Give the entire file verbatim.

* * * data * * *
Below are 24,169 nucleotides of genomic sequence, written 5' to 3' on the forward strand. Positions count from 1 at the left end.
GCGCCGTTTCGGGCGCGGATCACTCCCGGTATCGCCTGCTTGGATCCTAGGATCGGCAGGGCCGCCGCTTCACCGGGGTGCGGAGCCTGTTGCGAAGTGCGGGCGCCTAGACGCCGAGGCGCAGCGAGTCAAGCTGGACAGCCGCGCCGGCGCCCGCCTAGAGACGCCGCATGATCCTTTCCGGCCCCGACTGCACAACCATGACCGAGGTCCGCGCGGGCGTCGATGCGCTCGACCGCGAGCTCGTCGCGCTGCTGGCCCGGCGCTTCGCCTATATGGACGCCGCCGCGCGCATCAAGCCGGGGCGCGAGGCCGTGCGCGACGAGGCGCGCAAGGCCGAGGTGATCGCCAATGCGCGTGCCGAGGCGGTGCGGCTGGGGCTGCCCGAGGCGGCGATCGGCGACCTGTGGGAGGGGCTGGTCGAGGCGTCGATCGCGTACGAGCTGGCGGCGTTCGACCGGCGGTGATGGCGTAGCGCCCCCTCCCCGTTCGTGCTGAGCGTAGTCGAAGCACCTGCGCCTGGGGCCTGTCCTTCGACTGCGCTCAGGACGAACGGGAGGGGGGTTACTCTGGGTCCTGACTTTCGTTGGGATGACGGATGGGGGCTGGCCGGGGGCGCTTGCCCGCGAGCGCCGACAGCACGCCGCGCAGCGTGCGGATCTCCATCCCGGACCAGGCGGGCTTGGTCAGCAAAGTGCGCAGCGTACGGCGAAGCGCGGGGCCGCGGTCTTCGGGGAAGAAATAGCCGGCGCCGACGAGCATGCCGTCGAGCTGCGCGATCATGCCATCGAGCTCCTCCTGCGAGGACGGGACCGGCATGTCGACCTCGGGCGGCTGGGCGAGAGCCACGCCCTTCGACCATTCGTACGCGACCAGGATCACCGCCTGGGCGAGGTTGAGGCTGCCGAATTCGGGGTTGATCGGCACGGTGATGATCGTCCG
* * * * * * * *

Below are 24,169 nucleotides of genomic sequence, written 5' to 3' on the forward strand. Positions count from 1 at the left end.
GCGCCGTTTCGGGCGCGGATCACTCCCGGTATCGCCTGCTTGGATCCTAGGATCGGCAGGGCCGCCGCTTCACCGGGGTGCGGAGCCTGTTGCGAAGTGCGGGCGCCTAGACGCCGAGGCGCAGCGAGTCAAGCTGGACAGCCGCGCCGGCGCCCGCCTAGAGACGCCGCATGATCCTTTCCGGCCCCGACTGCACAACCATGACCGAGGTCCGCGCGGGCGTCGATGCGCTCGACCGCGAGCTCGTCGCGCTGCTGGCCCGGCGCTTCGCCTATATGGACGCCGCCGCGCGCATCAAGCCGGGGCGCGAGGCCGTGCGCGACGAGGCGCGCAAGGCCGAGGTGATCGCCAATGCGCGTGCCGAGGCGGTGCGGCTGGGGCTGCCCGAGGCGGCGATCGGCGACCTGTGGGAGGGGCTGGTCGAGGCGTCGATCGCGTACGAGCTGGCGGCGTTCGACCGGCGGTGATGGCGTAGCGCCCCCTCCCCGTTCGTGCTGAGCGTAGTCGAAGCACCTGCGCCTGGGGCCTGTCCTTCGACTGCGCTCAGGACGAACGGGAGGGGGGTTACTCTGGGTCCTGACTTTCGTTGGGATGACGGATGGGGGCTGGCCGGGGGCGCTTGCCCGCGAGCGCCGACAGCACGCCGCGCAGCGTGCGGATCTCCATCCCGGACCAGGCGGGCTTGGTCAGCAAAGTGCGCAGCGTACGGCGAAGCGCGGGGCCGCGGTCTTCGGGGAAGAAATAGCCGGCGCCGACGAGCATGCCGTCGAGCTGCGCGATCATGCCATCGAGCTCCTCCTGCGAGGACGGGACCGGCATGTCGACCTCGGGCGGCTGGGCGAGAGCCACGCCCTTCGACCATTCGTACGCGACCAGGATCACCGCCTGGGCGAGGTTGAGGCTGCCGAATTCGGGGTTGATCGGCACGGTGATGATCGTCCG